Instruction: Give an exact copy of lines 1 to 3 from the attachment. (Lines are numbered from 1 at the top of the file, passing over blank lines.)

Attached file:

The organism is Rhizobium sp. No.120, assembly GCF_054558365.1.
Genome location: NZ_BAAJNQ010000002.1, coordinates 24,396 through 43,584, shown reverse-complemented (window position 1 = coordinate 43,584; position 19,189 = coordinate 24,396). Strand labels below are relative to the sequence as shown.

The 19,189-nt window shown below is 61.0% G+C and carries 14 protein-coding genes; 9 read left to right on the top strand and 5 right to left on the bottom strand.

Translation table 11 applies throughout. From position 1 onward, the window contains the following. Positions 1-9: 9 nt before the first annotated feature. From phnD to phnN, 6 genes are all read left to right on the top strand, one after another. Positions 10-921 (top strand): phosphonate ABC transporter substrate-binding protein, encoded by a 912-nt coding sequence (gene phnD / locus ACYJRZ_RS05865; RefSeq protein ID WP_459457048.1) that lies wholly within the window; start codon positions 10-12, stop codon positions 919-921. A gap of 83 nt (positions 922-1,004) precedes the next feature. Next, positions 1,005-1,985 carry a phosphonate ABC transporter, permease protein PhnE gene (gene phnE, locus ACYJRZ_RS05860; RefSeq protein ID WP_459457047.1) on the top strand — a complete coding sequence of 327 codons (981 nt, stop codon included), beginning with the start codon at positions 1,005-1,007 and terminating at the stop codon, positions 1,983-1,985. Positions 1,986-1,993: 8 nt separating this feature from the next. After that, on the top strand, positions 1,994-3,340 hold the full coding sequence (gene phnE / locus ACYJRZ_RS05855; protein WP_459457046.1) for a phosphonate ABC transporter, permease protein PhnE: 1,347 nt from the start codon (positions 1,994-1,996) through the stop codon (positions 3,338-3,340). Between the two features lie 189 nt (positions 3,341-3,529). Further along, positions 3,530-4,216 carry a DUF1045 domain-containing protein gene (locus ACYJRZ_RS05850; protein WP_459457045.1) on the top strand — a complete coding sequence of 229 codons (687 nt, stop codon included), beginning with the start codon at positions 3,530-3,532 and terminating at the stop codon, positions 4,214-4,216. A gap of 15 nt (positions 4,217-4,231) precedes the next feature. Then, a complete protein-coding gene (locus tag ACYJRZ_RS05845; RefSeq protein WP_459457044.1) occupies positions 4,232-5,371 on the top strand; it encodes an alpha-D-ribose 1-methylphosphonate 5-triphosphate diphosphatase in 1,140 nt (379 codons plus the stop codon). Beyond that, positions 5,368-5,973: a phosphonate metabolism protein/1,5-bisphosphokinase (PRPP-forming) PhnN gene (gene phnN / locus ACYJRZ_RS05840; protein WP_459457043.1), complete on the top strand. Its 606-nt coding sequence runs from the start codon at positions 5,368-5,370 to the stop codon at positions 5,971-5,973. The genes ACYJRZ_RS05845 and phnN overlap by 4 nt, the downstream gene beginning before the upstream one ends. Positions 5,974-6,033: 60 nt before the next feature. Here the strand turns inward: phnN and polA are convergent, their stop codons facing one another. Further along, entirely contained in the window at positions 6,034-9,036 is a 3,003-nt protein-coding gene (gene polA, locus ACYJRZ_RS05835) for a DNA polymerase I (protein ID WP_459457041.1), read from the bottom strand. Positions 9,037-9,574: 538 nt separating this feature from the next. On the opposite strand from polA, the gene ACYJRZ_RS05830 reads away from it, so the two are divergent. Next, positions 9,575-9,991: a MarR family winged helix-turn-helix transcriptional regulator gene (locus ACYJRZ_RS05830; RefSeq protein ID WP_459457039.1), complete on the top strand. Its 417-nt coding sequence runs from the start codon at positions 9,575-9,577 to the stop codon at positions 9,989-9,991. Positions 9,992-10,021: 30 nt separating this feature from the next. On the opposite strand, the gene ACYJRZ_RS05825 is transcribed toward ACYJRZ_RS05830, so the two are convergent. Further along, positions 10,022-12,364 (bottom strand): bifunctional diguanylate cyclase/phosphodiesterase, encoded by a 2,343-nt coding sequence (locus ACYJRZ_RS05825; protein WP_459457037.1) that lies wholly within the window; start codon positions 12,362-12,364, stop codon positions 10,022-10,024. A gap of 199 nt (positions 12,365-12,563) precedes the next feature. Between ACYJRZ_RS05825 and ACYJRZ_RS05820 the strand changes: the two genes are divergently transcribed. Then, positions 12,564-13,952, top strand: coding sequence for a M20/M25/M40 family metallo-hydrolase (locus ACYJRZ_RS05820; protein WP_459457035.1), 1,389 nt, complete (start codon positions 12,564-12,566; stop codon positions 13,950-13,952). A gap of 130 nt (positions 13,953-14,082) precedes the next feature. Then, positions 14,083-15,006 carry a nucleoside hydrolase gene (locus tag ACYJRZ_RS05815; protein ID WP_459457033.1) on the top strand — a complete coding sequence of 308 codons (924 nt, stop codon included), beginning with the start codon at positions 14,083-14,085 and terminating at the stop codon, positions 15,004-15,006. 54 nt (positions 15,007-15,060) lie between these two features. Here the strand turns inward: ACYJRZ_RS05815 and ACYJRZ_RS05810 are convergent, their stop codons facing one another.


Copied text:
The organism is Rhizobium sp. No.120, assembly GCF_054558365.1.
Genome location: NZ_BAAJNQ010000002.1, coordinates 24,396 through 43,584, shown reverse-complemented (window position 1 = coordinate 43,584; position 19,189 = coordinate 24,396). Strand labels below are relative to the sequence as shown.

The 19,189-nt window shown below is 61.0% G+C and carries 14 protein-coding genes; 9 read left to right on the top strand and 5 right to left on the bottom strand.